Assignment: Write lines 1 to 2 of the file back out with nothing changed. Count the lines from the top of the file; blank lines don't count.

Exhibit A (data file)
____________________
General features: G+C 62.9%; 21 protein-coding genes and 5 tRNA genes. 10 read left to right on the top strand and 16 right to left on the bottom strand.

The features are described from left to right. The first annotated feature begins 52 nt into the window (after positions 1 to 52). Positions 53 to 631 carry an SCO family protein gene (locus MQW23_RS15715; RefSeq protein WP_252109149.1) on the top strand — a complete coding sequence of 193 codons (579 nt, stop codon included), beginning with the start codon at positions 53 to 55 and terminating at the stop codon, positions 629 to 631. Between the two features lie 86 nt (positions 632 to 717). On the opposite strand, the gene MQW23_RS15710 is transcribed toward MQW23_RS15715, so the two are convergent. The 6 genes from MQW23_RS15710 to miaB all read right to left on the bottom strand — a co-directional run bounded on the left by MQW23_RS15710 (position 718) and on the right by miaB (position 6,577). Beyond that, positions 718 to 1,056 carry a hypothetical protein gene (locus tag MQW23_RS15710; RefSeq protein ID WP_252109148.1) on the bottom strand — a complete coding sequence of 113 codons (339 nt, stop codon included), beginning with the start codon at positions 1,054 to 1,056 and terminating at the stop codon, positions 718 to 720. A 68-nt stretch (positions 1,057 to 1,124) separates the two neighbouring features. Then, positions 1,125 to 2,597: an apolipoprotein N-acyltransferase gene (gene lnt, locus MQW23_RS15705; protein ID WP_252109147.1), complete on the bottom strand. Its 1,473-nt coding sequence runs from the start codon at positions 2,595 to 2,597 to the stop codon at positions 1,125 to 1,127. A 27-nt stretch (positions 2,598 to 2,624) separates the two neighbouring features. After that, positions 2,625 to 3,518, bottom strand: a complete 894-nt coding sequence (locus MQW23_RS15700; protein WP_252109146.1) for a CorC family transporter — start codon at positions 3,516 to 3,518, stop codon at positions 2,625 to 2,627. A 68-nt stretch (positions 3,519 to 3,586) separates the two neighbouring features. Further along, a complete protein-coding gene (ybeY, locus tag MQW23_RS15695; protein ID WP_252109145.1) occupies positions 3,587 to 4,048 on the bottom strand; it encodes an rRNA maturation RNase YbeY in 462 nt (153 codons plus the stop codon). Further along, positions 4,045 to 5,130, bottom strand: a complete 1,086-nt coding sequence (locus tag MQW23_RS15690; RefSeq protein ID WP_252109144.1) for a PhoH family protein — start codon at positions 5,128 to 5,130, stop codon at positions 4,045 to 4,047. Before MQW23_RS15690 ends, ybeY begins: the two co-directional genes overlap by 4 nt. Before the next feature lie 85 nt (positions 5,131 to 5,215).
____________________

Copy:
General features: G+C 62.9%; 21 protein-coding genes and 5 tRNA genes. 10 read left to right on the top strand and 16 right to left on the bottom strand.

The features are described from left to right. The first annotated feature begins 52 nt into the window (after positions 1 to 52). Positions 53 to 631 carry an SCO family protein gene (locus MQW23_RS15715; RefSeq protein WP_252109149.1) on the top strand — a complete coding sequence of 193 codons (579 nt, stop codon included), beginning with the start codon at positions 53 to 55 and terminating at the stop codon, positions 629 to 631. Between the two features lie 86 nt (positions 632 to 717). On the opposite strand, the gene MQW23_RS15710 is transcribed toward MQW23_RS15715, so the two are convergent. The 6 genes from MQW23_RS15710 to miaB all read right to left on the bottom strand — a co-directional run bounded on the left by MQW23_RS15710 (position 718) and on the right by miaB (position 6,577). Beyond that, positions 718 to 1,056 carry a hypothetical protein gene (locus tag MQW23_RS15710; RefSeq protein ID WP_252109148.1) on the bottom strand — a complete coding sequence of 113 codons (339 nt, stop codon included), beginning with the start codon at positions 1,054 to 1,056 and terminating at the stop codon, positions 718 to 720. A 68-nt stretch (positions 1,057 to 1,124) separates the two neighbouring features. Then, positions 1,125 to 2,597: an apolipoprotein N-acyltransferase gene (gene lnt, locus MQW23_RS15705; protein ID WP_252109147.1), complete on the bottom strand. Its 1,473-nt coding sequence runs from the start codon at positions 2,595 to 2,597 to the stop codon at positions 1,125 to 1,127. A 27-nt stretch (positions 2,598 to 2,624) separates the two neighbouring features. After that, positions 2,625 to 3,518, bottom strand: a complete 894-nt coding sequence (locus MQW23_RS15700; protein WP_252109146.1) for a CorC family transporter — start codon at positions 3,516 to 3,518, stop codon at positions 2,625 to 2,627. A 68-nt stretch (positions 3,519 to 3,586) separates the two neighbouring features. Further along, a complete protein-coding gene (ybeY, locus tag MQW23_RS15695; protein ID WP_252109145.1) occupies positions 3,587 to 4,048 on the bottom strand; it encodes an rRNA maturation RNase YbeY in 462 nt (153 codons plus the stop codon). Further along, positions 4,045 to 5,130, bottom strand: a complete 1,086-nt coding sequence (locus tag MQW23_RS15690; RefSeq protein ID WP_252109144.1) for a PhoH family protein — start codon at positions 5,128 to 5,130, stop codon at positions 4,045 to 4,047. Before MQW23_RS15690 ends, ybeY begins: the two co-directional genes overlap by 4 nt. Before the next feature lie 85 nt (positions 5,131 to 5,215).